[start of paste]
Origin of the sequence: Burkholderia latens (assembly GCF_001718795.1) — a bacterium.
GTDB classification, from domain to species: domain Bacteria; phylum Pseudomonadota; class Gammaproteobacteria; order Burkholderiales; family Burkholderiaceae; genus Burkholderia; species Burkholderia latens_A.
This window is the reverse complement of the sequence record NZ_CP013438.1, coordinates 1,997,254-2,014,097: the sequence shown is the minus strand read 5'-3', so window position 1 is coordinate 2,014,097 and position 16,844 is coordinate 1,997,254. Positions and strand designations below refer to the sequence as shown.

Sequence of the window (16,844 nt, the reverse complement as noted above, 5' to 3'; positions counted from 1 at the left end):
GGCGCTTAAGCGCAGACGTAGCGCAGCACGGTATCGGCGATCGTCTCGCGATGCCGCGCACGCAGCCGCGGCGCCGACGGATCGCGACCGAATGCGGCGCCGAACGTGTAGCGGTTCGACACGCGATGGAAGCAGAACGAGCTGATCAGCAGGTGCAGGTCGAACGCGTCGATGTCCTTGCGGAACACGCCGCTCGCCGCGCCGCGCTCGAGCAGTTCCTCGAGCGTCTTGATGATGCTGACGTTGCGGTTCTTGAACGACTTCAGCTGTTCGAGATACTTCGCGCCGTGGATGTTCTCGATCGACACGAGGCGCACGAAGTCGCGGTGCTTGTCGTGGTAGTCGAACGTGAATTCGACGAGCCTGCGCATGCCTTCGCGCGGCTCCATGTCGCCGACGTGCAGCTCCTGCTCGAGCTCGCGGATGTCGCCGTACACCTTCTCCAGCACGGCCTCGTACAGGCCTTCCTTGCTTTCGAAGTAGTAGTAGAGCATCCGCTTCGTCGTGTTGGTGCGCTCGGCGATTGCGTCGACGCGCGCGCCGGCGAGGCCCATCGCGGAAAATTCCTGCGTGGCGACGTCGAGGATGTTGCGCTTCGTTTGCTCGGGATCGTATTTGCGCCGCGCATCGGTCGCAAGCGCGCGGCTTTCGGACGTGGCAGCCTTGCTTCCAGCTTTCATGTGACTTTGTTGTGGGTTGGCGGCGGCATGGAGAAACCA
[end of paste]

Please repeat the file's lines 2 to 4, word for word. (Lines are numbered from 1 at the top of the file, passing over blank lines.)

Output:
GTDB classification, from domain to species: domain Bacteria; phylum Pseudomonadota; class Gammaproteobacteria; order Burkholderiales; family Burkholderiaceae; genus Burkholderia; species Burkholderia latens_A.
This window is the reverse complement of the sequence record NZ_CP013438.1, coordinates 1,997,254-2,014,097: the sequence shown is the minus strand read 5'-3', so window position 1 is coordinate 2,014,097 and position 16,844 is coordinate 1,997,254. Positions and strand designations below refer to the sequence as shown.

Sequence of the window (16,844 nt, the reverse complement as noted above, 5' to 3'; positions counted from 1 at the left end):